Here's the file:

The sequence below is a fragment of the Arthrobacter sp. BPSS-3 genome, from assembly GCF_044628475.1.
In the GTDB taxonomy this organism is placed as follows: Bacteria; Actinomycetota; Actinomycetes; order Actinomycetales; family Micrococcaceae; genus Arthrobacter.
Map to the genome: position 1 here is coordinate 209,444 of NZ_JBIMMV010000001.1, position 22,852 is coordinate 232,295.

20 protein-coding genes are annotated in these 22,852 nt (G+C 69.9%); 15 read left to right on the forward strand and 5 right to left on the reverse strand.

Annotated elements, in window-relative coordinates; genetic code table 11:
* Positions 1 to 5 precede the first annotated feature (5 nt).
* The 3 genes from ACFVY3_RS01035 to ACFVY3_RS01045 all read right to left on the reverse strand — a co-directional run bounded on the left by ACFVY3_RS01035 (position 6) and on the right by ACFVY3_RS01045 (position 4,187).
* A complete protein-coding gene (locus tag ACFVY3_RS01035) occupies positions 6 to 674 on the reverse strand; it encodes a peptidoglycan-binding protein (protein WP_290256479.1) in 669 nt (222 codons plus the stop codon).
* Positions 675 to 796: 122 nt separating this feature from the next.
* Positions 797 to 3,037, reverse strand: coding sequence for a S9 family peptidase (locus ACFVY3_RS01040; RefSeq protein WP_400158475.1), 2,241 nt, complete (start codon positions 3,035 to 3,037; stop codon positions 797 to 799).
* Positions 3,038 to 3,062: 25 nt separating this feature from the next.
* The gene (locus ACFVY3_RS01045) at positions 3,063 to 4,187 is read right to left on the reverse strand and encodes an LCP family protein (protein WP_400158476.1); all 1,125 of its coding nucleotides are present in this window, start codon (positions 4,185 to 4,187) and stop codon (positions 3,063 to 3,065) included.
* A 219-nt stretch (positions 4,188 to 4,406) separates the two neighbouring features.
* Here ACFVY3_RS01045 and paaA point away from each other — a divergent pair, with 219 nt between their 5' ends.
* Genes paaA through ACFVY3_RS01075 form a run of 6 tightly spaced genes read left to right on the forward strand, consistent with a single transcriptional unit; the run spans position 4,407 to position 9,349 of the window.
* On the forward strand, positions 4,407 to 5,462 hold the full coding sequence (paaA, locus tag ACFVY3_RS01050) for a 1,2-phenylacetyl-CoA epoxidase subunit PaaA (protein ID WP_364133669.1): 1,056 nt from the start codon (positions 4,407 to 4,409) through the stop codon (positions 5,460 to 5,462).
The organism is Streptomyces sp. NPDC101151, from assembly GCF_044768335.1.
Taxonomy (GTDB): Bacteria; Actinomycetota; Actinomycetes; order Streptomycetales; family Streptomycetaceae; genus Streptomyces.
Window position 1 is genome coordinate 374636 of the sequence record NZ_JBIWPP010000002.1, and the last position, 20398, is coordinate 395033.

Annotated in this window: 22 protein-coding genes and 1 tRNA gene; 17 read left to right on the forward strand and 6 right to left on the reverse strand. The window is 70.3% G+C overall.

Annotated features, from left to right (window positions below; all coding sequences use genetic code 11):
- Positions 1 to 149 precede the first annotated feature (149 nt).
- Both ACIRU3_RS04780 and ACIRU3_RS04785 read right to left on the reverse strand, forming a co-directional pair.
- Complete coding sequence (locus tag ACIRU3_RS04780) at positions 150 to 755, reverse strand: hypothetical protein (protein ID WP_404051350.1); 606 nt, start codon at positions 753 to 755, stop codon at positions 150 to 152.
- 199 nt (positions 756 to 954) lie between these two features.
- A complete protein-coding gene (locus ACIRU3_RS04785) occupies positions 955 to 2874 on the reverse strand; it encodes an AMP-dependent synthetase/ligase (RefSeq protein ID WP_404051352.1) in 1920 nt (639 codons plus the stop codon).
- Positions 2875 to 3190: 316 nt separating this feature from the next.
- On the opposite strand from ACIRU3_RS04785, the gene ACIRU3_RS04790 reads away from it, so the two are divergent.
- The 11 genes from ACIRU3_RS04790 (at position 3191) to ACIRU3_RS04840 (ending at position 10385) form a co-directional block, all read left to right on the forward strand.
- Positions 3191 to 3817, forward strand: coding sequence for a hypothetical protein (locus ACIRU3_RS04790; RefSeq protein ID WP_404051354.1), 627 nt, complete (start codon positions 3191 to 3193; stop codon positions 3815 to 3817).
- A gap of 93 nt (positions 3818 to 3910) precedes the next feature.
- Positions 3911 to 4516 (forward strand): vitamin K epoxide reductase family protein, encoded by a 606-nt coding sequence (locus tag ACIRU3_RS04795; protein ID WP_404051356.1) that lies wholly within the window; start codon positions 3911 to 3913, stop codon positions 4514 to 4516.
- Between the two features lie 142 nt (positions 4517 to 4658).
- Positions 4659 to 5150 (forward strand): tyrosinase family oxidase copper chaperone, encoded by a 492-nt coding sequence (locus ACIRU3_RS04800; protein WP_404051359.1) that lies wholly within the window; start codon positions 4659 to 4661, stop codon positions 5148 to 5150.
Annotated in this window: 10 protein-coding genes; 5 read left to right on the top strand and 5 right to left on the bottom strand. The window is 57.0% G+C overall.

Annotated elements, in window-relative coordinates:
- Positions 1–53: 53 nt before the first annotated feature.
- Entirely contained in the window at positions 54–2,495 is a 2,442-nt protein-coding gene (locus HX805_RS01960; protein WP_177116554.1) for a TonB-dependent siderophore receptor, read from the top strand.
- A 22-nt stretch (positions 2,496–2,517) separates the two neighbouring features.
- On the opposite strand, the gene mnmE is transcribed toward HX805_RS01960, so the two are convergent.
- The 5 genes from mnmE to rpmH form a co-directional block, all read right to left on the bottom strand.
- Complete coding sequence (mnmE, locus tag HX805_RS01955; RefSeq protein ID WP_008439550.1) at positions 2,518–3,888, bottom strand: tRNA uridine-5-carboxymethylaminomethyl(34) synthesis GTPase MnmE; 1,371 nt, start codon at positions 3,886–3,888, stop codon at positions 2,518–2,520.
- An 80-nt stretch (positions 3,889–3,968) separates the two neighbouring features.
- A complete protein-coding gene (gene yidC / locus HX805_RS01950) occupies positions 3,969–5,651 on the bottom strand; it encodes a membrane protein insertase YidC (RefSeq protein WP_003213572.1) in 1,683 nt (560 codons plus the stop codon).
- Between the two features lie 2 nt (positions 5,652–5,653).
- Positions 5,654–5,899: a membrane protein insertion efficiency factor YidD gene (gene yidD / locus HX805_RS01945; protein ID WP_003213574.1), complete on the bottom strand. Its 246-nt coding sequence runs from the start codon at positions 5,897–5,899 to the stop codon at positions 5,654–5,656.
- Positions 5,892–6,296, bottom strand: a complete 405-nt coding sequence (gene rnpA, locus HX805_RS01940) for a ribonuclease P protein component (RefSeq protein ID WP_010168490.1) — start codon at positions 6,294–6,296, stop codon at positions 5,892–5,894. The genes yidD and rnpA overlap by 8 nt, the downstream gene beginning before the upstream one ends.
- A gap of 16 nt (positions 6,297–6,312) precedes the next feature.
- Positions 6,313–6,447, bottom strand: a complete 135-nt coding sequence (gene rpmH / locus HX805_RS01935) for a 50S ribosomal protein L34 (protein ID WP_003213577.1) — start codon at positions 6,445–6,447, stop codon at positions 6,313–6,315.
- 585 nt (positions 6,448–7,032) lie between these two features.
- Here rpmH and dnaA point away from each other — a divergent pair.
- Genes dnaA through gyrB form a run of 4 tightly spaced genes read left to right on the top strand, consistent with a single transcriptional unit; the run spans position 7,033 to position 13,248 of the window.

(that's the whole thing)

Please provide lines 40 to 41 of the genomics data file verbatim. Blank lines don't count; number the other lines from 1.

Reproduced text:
- On the opposite strand, the gene mnmE is transcribed toward HX805_RS01960, so the two are convergent.
- The 5 genes from mnmE to rpmH form a co-directional block, all read right to left on the bottom strand.